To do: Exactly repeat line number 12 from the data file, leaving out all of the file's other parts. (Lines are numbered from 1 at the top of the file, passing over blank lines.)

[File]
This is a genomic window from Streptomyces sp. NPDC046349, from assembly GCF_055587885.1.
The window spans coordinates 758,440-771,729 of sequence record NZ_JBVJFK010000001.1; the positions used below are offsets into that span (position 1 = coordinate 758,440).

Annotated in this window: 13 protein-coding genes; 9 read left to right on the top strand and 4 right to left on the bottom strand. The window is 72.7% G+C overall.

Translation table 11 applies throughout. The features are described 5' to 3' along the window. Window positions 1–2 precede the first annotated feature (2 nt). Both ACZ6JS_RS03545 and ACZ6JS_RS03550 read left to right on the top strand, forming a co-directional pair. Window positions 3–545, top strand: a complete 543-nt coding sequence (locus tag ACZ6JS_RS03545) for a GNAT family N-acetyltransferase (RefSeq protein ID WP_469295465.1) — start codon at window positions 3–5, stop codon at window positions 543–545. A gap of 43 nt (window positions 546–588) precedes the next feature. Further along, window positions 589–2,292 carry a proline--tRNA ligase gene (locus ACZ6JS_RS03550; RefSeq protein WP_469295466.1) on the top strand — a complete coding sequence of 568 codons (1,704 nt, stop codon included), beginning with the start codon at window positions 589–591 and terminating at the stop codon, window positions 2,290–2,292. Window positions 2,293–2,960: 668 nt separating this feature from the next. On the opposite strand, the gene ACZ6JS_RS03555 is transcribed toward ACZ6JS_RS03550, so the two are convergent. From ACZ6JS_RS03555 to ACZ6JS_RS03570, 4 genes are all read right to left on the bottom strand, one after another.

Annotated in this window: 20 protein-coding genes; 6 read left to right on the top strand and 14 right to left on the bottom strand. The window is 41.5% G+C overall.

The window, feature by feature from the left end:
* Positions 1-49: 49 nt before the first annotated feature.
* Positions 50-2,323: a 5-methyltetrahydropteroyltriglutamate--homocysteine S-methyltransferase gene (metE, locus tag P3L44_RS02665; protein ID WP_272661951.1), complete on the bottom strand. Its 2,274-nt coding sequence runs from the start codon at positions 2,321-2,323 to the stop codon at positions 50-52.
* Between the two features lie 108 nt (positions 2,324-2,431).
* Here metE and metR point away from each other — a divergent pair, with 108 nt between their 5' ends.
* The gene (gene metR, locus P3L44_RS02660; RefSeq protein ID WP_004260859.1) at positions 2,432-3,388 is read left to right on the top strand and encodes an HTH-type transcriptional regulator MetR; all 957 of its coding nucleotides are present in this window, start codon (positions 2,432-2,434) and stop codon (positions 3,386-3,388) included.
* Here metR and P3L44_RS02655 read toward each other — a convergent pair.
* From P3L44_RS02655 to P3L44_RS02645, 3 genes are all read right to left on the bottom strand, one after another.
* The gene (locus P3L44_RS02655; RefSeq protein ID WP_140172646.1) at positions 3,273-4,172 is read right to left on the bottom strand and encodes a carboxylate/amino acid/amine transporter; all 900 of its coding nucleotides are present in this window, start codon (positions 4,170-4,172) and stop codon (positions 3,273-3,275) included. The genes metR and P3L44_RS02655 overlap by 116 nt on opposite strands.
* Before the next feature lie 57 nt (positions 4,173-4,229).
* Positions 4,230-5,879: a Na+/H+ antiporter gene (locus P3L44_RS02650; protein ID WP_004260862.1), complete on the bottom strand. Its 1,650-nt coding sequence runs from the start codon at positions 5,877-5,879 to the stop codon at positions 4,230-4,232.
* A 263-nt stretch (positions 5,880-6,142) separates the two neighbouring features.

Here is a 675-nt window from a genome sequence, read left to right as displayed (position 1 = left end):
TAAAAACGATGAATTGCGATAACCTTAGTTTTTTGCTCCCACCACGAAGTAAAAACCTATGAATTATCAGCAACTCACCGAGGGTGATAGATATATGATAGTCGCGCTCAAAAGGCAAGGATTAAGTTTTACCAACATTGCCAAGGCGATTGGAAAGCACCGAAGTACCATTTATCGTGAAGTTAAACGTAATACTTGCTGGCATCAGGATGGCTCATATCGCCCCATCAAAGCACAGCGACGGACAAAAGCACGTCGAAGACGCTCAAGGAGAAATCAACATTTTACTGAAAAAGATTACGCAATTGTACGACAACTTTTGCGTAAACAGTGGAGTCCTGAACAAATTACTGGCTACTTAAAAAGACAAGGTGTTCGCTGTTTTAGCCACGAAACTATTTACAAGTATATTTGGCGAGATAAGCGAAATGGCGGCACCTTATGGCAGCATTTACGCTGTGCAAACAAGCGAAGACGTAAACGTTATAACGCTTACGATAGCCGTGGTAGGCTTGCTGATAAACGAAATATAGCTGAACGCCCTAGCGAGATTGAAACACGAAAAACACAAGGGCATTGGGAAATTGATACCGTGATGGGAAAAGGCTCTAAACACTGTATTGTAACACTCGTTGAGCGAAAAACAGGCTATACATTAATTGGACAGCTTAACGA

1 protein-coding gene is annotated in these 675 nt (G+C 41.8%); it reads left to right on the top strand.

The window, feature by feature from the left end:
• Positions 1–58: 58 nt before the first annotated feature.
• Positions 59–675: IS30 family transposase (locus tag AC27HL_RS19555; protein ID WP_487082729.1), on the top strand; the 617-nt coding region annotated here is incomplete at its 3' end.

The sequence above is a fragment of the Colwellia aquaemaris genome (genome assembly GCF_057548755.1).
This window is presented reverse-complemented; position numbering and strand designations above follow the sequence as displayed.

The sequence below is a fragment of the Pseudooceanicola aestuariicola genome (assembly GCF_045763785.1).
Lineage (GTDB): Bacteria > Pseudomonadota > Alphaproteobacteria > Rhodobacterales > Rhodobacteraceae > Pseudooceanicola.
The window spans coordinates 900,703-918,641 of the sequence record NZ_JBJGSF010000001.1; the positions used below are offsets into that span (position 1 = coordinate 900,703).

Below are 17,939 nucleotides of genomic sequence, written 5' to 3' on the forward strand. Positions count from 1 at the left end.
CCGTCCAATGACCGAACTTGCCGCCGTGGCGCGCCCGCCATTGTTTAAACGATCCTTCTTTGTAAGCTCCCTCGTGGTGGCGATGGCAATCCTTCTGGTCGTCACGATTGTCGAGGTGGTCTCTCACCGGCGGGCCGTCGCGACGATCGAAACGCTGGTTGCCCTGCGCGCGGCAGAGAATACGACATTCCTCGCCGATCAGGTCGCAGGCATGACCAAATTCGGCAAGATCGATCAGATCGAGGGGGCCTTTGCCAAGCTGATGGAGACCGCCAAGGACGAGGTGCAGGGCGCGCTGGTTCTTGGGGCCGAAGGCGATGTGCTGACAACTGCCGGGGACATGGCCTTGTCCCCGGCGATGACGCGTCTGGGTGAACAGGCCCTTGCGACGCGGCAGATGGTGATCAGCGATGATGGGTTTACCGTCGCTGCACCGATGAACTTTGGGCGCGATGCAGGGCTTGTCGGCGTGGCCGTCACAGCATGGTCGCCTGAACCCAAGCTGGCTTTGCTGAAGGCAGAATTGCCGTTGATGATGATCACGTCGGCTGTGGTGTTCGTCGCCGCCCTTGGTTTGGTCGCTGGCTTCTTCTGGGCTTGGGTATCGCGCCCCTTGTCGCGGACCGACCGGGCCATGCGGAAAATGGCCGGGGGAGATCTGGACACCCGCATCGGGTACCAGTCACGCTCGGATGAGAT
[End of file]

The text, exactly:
* Here metR and P3L44_RS02655 read toward each other — a convergent pair.